Jon gives Clark that element so elusive in bad Superman stories and so abundant in good ones — it puts the focus on Clark’s humanity and vulnerability. It gives Clark moments to wonder what advice either of his fathers would have given him about parenting — when the ones from his old universe and his new adopted one are all dead. It packs the book with domestic family moments that give its wild, sci-fi action scenes weight, depth and contrast.
In fact, my favorite moment in the entire series is of Jon, peeping over his windowsill to see Superman, Batman and Wonder Woman on his front lawn. The twist here is that we see this scene — the first private meeting between the New 52’s Batman and Wonder Woman, still mourning their Superman, with an identical but older alien who says he’s from another Earth entirely — from Jon’s perspective. It’s not a reaffirmation of the Justice League or a gathering of the world’s greatest heroes.
It’s two powerful, famous strangers who could be here to take his dad away, or worse: to take him away.
Rebirth Superman shows us the DC Universe from a very rarely seen perspective: that of a child in a living nuclear family who isn’t going on crimefighting patrol every night. Finding out that his dad is Superman and that someday he might have all of the same powers is cool for Jon. But the idea that his whole family is keeping a big, alien secret and that his dad is risking his life every day — traveling to space, putting down scientific monstrosities, nearly dying of the heat and pressure at the center of the Earth — is plenty scary, too.
Super-dad to the rescue
And that brings us right back around to how well Superman uses Clark-as-a-Dad to show the best of Superman as a character. Recently, while using Kryptonian technology to perfect Jon’s science fair project, father and son were transported to Dinosaur Island, discovered the final resting place of DC’s infamous World War II commando characters, the Losers, and fought pterodactyls and a giant albino gorilla.
And in the middle of all of that, Clark realizes that Jon has stopped taking all the weird science completely in stride.
It’s the oft voiced question of any modern Superman adaptation: How do you take a character like Superman and make him “grounded?” You don’t do it with realism of physics, politics or narrative rules — you do it with realism of emotion. Because once you’ve got dogs with laser vision and time-lost WWII vets riding tame pterodactyls, emotional realism is kind of the only realism you’re left with.
I mean, the audience has to connect with something. And dammit, I fucking connected with Superman being a kind dad to his son in a strange world.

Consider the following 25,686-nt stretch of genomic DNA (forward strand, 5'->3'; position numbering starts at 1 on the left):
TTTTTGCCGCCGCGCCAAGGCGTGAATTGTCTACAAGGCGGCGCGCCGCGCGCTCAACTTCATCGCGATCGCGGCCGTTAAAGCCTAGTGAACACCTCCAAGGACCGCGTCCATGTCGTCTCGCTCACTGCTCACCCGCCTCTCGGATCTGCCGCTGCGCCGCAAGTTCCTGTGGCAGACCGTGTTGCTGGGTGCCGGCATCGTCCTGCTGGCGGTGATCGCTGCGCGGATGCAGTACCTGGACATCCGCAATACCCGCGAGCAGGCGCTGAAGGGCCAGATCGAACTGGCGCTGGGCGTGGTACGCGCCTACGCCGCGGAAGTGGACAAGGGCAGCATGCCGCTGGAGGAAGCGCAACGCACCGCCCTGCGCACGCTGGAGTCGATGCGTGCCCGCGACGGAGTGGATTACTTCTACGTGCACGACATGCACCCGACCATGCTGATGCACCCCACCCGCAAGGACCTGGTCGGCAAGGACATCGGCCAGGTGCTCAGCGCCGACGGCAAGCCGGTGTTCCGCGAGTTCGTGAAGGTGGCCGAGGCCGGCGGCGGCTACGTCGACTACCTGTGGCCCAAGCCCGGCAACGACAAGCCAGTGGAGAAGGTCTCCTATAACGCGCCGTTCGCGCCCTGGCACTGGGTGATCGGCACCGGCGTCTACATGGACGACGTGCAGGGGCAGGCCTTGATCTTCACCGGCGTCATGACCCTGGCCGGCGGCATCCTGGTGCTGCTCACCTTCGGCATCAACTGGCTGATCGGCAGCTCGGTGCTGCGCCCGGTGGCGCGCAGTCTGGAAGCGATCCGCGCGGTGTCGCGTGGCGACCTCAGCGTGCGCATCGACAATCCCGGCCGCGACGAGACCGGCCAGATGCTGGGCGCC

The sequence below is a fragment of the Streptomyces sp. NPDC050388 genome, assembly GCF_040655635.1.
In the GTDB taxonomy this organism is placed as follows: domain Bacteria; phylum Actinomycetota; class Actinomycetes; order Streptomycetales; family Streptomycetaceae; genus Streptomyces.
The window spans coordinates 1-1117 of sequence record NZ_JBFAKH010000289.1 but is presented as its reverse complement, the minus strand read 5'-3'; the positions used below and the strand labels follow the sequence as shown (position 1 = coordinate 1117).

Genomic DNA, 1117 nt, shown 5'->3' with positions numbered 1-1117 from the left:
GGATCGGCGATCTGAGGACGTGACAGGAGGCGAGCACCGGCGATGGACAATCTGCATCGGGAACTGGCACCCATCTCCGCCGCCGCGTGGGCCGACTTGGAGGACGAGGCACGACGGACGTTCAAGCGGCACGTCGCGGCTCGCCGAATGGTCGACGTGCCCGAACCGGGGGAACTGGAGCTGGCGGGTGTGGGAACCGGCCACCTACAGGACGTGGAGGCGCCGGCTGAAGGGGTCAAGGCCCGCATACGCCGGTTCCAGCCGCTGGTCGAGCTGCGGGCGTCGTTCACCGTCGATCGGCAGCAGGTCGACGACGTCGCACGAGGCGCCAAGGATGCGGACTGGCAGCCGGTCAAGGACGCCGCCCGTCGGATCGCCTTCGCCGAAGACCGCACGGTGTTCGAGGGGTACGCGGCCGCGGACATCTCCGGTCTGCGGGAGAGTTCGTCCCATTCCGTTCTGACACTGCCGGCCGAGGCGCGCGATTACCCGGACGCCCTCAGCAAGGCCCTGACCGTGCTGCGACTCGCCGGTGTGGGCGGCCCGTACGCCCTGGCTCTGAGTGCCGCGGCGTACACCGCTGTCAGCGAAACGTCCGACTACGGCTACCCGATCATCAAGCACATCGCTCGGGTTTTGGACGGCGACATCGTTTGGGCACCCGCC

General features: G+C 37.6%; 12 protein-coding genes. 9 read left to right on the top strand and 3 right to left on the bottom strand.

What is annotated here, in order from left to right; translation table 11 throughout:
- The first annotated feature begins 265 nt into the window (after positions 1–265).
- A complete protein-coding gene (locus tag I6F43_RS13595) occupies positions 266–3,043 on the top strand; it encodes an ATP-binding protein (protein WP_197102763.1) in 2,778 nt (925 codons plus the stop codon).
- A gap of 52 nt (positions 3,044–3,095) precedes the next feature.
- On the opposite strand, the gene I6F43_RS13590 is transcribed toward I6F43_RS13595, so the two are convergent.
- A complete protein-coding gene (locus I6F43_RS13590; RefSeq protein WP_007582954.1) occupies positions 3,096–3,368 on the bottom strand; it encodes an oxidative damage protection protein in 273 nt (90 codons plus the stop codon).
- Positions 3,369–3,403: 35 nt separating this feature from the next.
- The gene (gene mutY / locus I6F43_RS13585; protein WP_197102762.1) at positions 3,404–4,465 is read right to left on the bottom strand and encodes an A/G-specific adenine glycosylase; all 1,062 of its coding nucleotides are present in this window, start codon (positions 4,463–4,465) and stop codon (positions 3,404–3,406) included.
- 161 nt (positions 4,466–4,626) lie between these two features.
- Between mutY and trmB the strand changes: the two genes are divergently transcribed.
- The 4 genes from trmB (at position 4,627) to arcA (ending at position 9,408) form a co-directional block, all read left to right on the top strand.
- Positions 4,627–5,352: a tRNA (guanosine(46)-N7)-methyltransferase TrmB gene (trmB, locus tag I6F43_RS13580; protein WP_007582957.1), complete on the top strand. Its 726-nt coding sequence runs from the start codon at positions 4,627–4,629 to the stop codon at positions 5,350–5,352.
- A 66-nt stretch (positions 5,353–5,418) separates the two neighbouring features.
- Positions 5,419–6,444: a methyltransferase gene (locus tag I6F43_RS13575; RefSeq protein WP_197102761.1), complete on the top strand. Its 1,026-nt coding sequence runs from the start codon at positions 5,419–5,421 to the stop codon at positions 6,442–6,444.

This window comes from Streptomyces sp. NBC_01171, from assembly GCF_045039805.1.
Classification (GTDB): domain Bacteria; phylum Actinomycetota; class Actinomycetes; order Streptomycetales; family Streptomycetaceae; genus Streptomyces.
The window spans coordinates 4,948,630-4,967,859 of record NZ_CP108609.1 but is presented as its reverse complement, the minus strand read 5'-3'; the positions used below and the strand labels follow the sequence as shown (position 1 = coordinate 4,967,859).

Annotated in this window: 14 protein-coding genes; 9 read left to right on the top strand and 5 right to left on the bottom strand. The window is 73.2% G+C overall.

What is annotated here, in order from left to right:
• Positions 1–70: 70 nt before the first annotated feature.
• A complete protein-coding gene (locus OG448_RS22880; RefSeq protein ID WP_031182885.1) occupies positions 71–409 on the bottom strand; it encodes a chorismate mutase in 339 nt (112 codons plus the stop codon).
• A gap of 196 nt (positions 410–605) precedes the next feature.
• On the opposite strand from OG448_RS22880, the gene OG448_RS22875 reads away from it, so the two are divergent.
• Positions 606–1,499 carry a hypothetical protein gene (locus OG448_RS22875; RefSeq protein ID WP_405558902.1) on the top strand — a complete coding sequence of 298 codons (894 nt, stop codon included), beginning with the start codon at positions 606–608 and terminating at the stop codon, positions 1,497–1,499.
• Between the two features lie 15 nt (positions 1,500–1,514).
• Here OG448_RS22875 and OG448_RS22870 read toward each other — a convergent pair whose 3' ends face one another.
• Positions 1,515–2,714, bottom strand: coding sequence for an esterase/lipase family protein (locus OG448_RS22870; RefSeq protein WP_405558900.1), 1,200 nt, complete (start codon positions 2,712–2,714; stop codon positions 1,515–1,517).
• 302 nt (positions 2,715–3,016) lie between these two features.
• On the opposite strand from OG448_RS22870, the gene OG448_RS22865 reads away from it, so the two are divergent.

Stranger in a strange DC Universe
Superman is performing a fantastic metatextual trick, where as Clark explores the way the New 52 differs from his native version of reality, the reader is reminded of the ways in which the New 52 differs tonally from what came before it. Clark remembers dying at the hands of Doomsday and being brought back to life — something that never happened, and, though he does his best to find a way, apparently won’t ever happen for the New 52’s Superman. In his own universe, Clark’s mother is still alive — in the New 52 the Kents were killed by a drunk driver before Superman ever put on the costume.
Clark and Lois — who is every bit the emotional and romantic partner to him as her New 52 counterpart was never allowed to be — remember older, wiser, more centered versions of Batman and Wonder Woman. They remember Barbara Gordon becoming Oracle, the technological mastermind of the light side of the DC Universe. They remember Barry Allen’s young sidekick, Wally West, grown to adulthood and fully embodying his mentor’s mantle as the Flash. They remember the loving if tumultuous relationship between Black Canary and Green Arrow. None of those things existed in the New 52, but under Rebirth, they’ve all shown hope of returning.
Superman is constantly criticized as a concept too old-fashioned for modern audiences, and now he’s literally from an older universe. He’s always been a character whose main conceit has been about being an orphan from another world, and stranding him in another continuity only doubles down on the qualities that have made him so enduring.
And what better character to represent the success of an older version of the DC Universe than Superman himself, the first superhero? There’s actually a certain amount of precedent. And what better way to showcase the optimism and sense of moral duty at the core of his character — and so scorned by people who don’t get that that’s the whole point — than in how he imparts it to his son.
Good job, DC Rebirth. And good job, Rebirth Superman. You did the most surprising thing of any comic in 2016 — you made me believe again.